Use a PowerShell Function to Find Specific WMI Classes

Use a PowerShell Function to Find Specific WMI Classes

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Summary: Use a Windows PowerShell function to find WMI classes with specific qualifiers.

 

Microsoft Scripting Guy Ed Wilson here. In Thursday’s article, I talked about using the Set-WmiInstance cmdlet to work with WMI classes. One of the parameters, the class parameter, works with WMI singleton objects. Now, it is certainly possible to use WBEMTest to find singleton WMI classes. Such a WMI class is shown in the following figure in the WBEMTest utility.

Image of a WMI singleton class

But with 1,085 WMI classes in Root\Cimv2, it is faster and more fun to use a WMI schema query. WMI schema queries are mentioned on MSDN, but there are no Windows PowerShell examples. I decided I needed to write a Windows PowerShell function that would query the schema to find the singleton classes for which I was looking. In addition, there are other class qualifiers I was interested in seeing as well. For example, there is a supportsupdate qualifier that lets me know that I can use that class to make modifications to a computer. There are other qualifiers that are even more important: abstract and dynamic. As an IT pro, I want to query dynamic WMI classes, and not the abstracts. For ease of use, I uploaded the script to the Scripting Guys Script Repository.

I ended up writing a function I could use to find classes with specific qualifiers. As shown in the following figure, there are a few singleton WMI classes. I opened the function in the Windows PowerShell ISE, ran the script once to load the function into memory, and then I went to the command pane and typed the following command:

Get-WMIClassesWithQualifiers -qualifier singleton

The command and associated output are shown in the following figure.

Image of command and associated output

A WMI schema query queries the meta_class WMI class. It uses the isa keyword to specify from which WMI class I want to return the schema information. That part is rather simple. The difficult part was getting the quotation marks placed in the right position to enable automatic querying. Here is the query line I derived:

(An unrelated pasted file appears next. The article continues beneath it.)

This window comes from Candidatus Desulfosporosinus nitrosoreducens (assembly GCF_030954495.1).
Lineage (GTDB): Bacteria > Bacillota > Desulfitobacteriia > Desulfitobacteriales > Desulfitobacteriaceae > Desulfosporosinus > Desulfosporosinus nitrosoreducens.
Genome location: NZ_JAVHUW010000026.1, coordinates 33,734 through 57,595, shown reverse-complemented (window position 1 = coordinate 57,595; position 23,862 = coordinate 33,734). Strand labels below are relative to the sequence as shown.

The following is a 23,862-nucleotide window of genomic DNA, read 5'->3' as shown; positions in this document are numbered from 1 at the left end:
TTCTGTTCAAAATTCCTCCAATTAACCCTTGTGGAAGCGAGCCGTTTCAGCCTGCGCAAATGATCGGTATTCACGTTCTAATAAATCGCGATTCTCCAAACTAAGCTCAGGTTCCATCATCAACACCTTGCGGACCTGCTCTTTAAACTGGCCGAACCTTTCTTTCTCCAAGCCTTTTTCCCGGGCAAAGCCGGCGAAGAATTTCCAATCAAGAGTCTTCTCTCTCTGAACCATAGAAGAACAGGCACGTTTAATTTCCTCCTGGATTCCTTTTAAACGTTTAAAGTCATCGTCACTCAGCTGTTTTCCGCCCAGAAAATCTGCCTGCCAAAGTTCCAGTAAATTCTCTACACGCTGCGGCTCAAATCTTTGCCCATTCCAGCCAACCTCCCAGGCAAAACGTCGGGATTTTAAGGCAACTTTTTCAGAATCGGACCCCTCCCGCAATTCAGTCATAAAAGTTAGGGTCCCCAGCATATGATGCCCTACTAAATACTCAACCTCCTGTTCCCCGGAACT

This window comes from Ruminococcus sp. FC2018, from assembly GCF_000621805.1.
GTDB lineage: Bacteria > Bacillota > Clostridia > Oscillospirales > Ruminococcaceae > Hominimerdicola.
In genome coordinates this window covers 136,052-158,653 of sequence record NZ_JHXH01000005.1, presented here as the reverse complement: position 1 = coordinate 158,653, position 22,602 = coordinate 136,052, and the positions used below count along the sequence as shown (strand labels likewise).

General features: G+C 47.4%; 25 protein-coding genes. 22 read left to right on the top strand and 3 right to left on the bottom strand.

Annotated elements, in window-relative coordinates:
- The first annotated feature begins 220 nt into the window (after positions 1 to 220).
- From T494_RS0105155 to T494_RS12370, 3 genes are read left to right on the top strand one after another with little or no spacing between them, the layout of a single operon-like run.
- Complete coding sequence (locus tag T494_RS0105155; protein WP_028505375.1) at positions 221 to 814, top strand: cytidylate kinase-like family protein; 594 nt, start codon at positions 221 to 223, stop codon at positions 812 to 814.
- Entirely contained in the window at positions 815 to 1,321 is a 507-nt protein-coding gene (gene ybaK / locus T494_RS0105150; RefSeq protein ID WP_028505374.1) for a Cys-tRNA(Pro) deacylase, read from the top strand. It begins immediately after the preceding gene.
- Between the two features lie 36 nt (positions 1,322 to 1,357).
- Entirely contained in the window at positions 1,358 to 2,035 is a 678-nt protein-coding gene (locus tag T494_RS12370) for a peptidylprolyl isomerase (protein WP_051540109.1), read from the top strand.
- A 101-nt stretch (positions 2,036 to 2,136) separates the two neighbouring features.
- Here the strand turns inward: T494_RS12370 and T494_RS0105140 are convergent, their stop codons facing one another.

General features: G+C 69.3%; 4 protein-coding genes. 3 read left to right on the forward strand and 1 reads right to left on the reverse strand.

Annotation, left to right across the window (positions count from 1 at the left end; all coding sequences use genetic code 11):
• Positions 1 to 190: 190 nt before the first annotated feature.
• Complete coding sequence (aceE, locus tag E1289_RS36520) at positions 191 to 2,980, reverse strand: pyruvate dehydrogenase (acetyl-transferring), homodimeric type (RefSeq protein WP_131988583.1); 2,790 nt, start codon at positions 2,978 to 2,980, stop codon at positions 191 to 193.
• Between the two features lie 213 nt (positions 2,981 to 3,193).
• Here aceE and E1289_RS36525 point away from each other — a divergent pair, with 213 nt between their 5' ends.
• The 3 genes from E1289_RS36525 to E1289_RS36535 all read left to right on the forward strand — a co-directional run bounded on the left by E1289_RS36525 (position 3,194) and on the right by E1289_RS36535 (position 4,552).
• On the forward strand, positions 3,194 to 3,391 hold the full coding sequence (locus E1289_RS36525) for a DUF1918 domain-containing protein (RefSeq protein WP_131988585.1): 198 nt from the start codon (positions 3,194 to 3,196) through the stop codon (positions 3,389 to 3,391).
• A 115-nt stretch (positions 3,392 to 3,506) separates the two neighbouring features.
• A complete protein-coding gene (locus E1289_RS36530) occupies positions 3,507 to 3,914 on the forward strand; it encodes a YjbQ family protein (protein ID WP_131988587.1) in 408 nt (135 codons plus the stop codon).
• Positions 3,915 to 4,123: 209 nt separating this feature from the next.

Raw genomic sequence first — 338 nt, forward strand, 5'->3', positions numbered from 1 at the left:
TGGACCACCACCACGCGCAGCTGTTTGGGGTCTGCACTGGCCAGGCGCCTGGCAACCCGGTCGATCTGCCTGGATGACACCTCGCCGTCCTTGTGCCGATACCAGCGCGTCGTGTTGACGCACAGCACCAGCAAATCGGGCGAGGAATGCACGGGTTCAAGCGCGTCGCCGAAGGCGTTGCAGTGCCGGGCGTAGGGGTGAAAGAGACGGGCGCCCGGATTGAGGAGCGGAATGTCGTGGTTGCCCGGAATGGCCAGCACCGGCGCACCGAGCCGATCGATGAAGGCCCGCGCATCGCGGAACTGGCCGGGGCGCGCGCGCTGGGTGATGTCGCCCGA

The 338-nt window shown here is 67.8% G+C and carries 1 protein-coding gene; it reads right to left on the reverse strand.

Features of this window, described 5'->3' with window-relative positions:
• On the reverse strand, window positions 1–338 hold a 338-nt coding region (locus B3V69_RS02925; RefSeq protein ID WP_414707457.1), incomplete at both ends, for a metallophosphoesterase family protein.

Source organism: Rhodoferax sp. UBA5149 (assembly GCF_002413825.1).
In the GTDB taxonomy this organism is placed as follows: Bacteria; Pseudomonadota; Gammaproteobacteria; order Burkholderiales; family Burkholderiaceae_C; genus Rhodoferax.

$query = "select * from meta_class where __this isa ""$($class.name)"" "

I am interested in the qualifiers; therefore, I choose only the name of the WMI class and the qualifiers. This line appears is shown here:

$a = gwmi -Query $query -Namespace $namespace |

  select -Property __class, qualifiers

If the qualifiers contain the qualifier I am looking for, I return the WMI class name:

if($a.qualifiers | % { $_ | ? { $_.name -match "$qualifier" }})

    { $a.__class }

 

The core portion of the script, with the aliases removed is shown here:

Param([string]$qualifier = "dynamic",

  [string]$namespace = "root\cimv2")

 $classes = Get-WmiObject -list -namespace $namespace

 foreach($class in $classes)

 {

  $query = "Select * from meta_class where __this isa ""$($class.name)"" "

  $a = Get-WmiObject -Query $query -Namespace $namespace |

  Select-Object -Property __class, qualifiers

   if($a.qualifiers | ForEach-Object { $_ | Where-Object { $_.name -match "$qualifier" }})

    { $a.__class }

  } #end foreach $class

 

Well, that is about it for today. I hope you enjoy the function, and have an awesome weekend.

I invite you to follow me on Twitter and Facebook. If you have any questions, send email to me at scripter@microsoft.com, or post your questions on the Official Scripting Guys Forum. See you tomorrow. Until then, peace.

Ed Wilson, Microsoft Scripting Guy

 

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  • Hi Ed,

    this is quite interesting, if you have to look for WMI clsses with special properties.

    But I'm afraid there is hardly any more use for querying the meta classes, than that, what you presented here.

    So it is really a special purpose area, but it's good to know how if you have to ...!

    Klaus.